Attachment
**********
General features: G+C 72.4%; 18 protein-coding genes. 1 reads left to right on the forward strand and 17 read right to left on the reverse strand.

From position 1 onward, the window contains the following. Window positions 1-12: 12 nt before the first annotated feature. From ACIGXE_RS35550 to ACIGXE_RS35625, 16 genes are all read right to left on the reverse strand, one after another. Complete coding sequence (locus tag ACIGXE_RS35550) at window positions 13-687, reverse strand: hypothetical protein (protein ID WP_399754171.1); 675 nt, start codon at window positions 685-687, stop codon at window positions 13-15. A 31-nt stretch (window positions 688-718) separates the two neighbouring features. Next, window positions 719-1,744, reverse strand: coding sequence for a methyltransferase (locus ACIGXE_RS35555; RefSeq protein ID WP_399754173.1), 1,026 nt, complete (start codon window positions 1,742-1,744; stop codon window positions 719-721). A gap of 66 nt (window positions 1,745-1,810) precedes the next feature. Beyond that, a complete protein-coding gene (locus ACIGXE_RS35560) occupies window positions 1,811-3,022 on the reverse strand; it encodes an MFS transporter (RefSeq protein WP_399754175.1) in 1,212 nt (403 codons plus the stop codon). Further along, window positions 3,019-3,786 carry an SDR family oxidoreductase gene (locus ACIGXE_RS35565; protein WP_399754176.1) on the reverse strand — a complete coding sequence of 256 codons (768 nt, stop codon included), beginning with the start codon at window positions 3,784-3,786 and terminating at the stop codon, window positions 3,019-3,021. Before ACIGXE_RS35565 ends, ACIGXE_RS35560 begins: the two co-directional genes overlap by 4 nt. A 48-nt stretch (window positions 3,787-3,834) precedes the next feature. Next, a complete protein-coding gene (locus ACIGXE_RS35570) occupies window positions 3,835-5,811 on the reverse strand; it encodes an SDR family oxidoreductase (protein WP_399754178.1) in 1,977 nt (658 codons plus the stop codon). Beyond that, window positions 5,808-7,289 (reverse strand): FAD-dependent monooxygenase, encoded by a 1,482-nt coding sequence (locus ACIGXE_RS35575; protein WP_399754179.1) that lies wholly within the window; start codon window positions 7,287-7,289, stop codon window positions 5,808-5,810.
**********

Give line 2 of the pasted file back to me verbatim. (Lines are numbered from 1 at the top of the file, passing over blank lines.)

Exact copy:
From position 1 onward, the window contains the following. Window positions 1-12: 12 nt before the first annotated feature. From ACIGXE_RS35550 to ACIGXE_RS35625, 16 genes are all read right to left on the reverse strand, one after another. Complete coding sequence (locus tag ACIGXE_RS35550) at window positions 13-687, reverse strand: hypothetical protein (protein ID WP_399754171.1); 675 nt, start codon at window positions 685-687, stop codon at window positions 13-15. A 31-nt stretch (window positions 688-718) separates the two neighbouring features. Next, window positions 719-1,744, reverse strand: coding sequence for a methyltransferase (locus ACIGXE_RS35555; RefSeq protein ID WP_399754173.1), 1,026 nt, complete (start codon window positions 1,742-1,744; stop codon window positions 719-721). A gap of 66 nt (window positions 1,745-1,810) precedes the next feature. Beyond that, a complete protein-coding gene (locus ACIGXE_RS35560) occupies window positions 1,811-3,022 on the reverse strand; it encodes an MFS transporter (RefSeq protein WP_399754175.1) in 1,212 nt (403 codons plus the stop codon). Further along, window positions 3,019-3,786 carry an SDR family oxidoreductase gene (locus ACIGXE_RS35565; protein WP_399754176.1) on the reverse strand — a complete coding sequence of 256 codons (768 nt, stop codon included), beginning with the start codon at window positions 3,784-3,786 and terminating at the stop codon, window positions 3,019-3,021. Before ACIGXE_RS35565 ends, ACIGXE_RS35560 begins: the two co-directional genes overlap by 4 nt. A 48-nt stretch (window positions 3,787-3,834) precedes the next feature. Next, a complete protein-coding gene (locus ACIGXE_RS35570) occupies window positions 3,835-5,811 on the reverse strand; it encodes an SDR family oxidoreductase (protein WP_399754178.1) in 1,977 nt (658 codons plus the stop codon). Beyond that, window positions 5,808-7,289 (reverse strand): FAD-dependent monooxygenase, encoded by a 1,482-nt coding sequence (locus ACIGXE_RS35575; protein WP_399754179.1) that lies wholly within the window; start codon window positions 7,287-7,289, stop codon window positions 5,808-5,810.